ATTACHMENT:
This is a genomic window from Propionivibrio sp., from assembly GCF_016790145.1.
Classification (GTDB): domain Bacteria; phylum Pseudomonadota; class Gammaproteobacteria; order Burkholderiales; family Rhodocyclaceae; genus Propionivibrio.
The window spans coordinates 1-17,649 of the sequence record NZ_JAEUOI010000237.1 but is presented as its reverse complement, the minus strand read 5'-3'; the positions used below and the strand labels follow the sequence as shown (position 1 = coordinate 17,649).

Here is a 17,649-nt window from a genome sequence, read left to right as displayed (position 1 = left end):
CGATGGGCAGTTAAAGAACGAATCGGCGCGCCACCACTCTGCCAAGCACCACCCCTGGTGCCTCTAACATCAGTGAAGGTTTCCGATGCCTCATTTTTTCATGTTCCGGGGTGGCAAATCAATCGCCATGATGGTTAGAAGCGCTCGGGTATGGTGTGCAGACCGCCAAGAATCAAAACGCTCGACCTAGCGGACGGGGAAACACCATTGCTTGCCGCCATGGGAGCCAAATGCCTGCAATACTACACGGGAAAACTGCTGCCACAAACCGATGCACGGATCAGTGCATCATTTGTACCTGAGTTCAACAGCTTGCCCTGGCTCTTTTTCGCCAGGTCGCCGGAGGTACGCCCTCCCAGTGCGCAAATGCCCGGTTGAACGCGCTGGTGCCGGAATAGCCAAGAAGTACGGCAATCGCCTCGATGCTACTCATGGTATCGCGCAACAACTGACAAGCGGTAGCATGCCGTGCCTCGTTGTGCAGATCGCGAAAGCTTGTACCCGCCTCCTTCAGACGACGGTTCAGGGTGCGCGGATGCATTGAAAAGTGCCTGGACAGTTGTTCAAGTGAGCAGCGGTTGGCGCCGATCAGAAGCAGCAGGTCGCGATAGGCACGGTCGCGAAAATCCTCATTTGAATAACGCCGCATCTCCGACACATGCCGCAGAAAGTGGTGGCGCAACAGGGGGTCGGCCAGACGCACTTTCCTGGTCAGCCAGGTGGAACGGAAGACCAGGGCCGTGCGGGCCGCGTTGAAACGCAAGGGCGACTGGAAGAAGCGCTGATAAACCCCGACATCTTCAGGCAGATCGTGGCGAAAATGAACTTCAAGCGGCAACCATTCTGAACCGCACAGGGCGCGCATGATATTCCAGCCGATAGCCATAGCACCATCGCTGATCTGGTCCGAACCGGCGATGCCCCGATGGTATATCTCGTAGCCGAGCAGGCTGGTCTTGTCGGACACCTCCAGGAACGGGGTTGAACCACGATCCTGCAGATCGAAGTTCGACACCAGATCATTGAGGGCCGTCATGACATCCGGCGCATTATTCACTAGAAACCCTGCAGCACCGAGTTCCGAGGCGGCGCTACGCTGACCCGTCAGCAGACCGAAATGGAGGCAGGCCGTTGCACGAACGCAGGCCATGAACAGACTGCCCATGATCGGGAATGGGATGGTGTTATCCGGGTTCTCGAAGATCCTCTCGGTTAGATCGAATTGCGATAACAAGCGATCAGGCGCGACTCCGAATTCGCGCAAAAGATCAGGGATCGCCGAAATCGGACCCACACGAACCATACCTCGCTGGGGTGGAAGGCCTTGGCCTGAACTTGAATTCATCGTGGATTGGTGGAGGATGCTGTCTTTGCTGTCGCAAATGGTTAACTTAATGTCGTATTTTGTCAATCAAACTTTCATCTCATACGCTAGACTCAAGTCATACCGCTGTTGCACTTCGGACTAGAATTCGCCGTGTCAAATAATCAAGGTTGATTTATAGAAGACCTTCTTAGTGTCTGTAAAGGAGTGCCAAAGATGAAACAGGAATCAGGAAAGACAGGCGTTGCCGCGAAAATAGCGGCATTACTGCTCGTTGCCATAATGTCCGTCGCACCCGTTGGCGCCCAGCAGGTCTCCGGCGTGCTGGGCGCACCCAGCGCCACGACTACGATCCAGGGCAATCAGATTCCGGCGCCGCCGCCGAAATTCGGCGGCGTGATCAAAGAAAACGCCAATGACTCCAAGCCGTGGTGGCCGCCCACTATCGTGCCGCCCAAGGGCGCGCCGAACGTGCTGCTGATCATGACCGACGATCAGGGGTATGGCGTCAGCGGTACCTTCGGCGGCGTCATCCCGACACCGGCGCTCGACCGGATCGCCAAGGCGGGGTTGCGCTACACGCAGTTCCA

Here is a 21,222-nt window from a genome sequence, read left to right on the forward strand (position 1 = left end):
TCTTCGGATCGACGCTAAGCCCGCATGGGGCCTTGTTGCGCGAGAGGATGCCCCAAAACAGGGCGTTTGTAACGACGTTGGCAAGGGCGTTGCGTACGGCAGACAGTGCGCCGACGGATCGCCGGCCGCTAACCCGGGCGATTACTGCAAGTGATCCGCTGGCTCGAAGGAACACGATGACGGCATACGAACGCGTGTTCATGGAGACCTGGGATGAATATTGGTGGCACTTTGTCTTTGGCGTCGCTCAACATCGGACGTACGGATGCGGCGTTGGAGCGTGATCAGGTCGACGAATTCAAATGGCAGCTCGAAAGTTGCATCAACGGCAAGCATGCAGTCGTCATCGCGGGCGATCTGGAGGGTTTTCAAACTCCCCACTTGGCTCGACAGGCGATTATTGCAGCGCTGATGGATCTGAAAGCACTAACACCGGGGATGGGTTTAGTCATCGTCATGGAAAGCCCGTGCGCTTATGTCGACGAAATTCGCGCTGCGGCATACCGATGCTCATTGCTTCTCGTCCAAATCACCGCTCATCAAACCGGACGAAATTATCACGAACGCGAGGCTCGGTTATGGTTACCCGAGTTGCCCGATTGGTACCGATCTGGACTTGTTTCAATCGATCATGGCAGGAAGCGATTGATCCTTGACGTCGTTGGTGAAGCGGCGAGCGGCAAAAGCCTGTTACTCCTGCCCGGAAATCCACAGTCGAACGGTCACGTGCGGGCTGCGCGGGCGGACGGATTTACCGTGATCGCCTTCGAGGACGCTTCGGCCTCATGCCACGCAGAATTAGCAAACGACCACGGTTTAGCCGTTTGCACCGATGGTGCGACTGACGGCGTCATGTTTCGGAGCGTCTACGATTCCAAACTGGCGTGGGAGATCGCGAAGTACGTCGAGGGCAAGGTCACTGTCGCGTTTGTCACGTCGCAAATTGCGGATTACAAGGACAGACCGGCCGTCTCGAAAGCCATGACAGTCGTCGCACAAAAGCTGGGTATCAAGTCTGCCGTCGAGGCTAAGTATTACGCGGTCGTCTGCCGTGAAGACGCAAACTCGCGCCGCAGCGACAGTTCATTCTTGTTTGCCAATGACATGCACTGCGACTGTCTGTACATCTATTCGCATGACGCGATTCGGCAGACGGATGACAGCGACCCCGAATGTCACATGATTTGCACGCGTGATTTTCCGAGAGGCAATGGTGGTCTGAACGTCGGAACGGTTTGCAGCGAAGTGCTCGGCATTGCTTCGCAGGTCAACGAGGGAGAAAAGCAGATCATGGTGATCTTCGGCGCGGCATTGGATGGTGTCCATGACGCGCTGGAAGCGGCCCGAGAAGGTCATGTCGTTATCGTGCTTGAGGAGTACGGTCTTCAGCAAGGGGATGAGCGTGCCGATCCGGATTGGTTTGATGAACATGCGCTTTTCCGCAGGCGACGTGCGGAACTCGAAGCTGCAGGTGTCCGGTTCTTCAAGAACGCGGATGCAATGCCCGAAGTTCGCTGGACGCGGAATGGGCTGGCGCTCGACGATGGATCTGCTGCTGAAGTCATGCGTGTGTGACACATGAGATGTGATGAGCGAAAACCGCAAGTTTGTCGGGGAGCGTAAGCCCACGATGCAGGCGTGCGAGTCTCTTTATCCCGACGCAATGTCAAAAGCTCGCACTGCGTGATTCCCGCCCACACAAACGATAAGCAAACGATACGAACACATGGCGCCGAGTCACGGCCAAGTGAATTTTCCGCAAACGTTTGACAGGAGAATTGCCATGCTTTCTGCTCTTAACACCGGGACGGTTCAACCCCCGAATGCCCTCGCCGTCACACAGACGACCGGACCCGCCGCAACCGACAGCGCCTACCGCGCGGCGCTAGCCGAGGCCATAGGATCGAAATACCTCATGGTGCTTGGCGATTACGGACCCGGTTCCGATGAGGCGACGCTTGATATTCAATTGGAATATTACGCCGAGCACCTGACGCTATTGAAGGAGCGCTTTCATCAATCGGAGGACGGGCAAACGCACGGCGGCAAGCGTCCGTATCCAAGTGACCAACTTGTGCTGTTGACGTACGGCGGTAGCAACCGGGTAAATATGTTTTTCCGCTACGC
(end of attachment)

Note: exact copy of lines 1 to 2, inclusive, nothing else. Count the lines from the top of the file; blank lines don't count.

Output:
This is a genomic window from Propionivibrio sp., from assembly GCF_016790145.1.
Classification (GTDB): domain Bacteria; phylum Pseudomonadota; class Gammaproteobacteria; order Burkholderiales; family Rhodocyclaceae; genus Propionivibrio.